Now, I’m 5’2” on a good day with a very short-waisted so all of my babies stuck straight out making me look like I had a beach ball inside my shirt more than an unborn child.  My posture was forced to change, I could not sleep on a flat surface because I literally could not breathe, and I was often carrying around one of the other two children if not both from time to time.  On top of all that, I was exhausted trying to keep up with our son and managing our daughter’s crying bouts.  The only relief that I had been my husband coming home at night to help out with the kids and now he was going to be gone.

The back pain was the worst I ever had in my life even after having gone through two car accidents that damaged my back.  I could not take pain medication because of my high risk pregnancies, the chiropractor was nervous about continuing treatment so close to the expected date, and over the counter medications did not work with my history of ulcers.  So I had to learn how to manage the pain without the help of any medication, without the ability to lie flat (I slept in a La-Z-Boy), and in between caring for the kids.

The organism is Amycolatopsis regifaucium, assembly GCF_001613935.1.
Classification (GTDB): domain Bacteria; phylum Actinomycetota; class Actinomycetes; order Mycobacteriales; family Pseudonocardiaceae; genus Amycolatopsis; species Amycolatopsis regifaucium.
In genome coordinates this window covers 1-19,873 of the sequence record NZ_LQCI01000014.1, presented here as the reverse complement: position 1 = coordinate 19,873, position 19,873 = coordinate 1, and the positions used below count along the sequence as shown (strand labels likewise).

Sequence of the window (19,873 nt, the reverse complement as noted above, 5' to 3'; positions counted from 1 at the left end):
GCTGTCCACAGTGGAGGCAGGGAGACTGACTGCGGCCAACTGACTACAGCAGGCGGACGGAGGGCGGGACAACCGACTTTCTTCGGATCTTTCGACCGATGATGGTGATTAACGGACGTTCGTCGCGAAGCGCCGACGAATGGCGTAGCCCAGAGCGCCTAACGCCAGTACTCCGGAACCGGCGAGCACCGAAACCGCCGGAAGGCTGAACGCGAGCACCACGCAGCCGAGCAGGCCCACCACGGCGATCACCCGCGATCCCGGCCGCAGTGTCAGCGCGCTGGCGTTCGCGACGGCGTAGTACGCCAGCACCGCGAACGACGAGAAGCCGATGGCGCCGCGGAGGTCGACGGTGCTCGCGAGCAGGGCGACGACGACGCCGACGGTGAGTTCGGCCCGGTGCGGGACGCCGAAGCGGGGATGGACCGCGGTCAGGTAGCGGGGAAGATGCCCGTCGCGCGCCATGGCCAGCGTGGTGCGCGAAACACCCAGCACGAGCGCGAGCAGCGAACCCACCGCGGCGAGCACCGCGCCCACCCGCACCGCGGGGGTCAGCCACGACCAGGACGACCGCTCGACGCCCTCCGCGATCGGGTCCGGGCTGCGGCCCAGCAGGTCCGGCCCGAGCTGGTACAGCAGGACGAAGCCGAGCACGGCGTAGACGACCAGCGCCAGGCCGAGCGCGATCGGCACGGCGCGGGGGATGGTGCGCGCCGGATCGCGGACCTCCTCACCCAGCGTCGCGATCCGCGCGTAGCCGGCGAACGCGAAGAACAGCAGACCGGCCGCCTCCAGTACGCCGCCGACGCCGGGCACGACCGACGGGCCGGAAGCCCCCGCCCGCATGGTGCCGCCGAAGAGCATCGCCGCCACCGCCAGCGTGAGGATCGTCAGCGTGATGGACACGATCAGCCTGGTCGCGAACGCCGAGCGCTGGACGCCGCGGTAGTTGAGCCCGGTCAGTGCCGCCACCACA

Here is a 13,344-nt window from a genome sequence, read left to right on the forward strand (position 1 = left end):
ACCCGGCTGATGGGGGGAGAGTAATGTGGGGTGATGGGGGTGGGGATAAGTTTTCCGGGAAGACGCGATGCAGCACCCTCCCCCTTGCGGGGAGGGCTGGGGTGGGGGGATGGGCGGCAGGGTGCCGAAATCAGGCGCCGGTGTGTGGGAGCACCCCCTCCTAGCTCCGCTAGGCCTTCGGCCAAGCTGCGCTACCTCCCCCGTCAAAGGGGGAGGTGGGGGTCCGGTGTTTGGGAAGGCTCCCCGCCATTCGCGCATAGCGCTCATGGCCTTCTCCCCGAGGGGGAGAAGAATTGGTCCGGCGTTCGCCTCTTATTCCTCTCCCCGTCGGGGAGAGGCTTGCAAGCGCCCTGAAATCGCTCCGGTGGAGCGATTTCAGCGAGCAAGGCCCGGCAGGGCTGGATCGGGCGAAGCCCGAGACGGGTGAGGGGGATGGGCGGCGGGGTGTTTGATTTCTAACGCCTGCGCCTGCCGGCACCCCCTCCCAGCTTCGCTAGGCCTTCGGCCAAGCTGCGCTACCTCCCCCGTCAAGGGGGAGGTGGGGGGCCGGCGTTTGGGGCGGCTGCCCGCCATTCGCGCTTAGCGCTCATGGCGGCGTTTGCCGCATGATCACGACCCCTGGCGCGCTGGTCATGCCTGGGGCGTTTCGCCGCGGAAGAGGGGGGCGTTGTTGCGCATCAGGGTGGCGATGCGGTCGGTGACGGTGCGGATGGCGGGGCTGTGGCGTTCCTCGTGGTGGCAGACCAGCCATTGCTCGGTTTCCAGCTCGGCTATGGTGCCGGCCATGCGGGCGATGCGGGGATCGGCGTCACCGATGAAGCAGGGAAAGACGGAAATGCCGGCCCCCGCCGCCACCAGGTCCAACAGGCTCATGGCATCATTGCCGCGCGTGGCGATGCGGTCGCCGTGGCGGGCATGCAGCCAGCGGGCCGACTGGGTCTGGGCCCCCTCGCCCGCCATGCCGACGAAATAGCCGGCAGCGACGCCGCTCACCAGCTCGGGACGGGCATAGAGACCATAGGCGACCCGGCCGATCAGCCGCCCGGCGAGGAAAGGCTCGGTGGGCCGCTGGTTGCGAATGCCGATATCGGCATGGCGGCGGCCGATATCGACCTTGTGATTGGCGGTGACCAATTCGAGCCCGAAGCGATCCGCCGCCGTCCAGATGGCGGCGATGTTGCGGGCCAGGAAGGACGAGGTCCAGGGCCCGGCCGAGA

Take a load off.  Just getting temporary relief from the pain was helpful and restored my energy levels back to my new normal.  While heating pads helped at home, the largest difference was going to our neighborhood pool for at least an hour a day and just standing in shoulder-high water.  The kids loved to play in the pool and armed with extra floatation devices to put my mind at ease, I was able to get the weight off my back.  The water took the pressure off my back and for an hour a day my back felt weightless.  On days that I could not go to the pool, the garden tub we had been helpful but did not provide the deep relief because my stomach stuck out of the water.  Taking a load off my back did help to relieve the pain and taught me the importance of caring for yourself so you can care better for others.

Ask for help. Ok, I admit it, I’m not the type to ask for help or admit that something is too much for me to handle.  When my husband first told me about the job I encouraged him to take it and never once asked him not to see the job through to the end.  I did not want to be the reason he did not do something that he really wanted to do, so I dealt with it.  My husband, concerned about me and knowing that I would not ask for help, had two friends of mine come over to help several nights a week.  They would come over, take care of dinner, watch the kids, and let me take a break in my bedroom.  I’m grateful for them and my husband and somewhere along the way I learned that asking for help is not a sign of weakness.  Allowing others to help literally carry your burden can ease the back pain.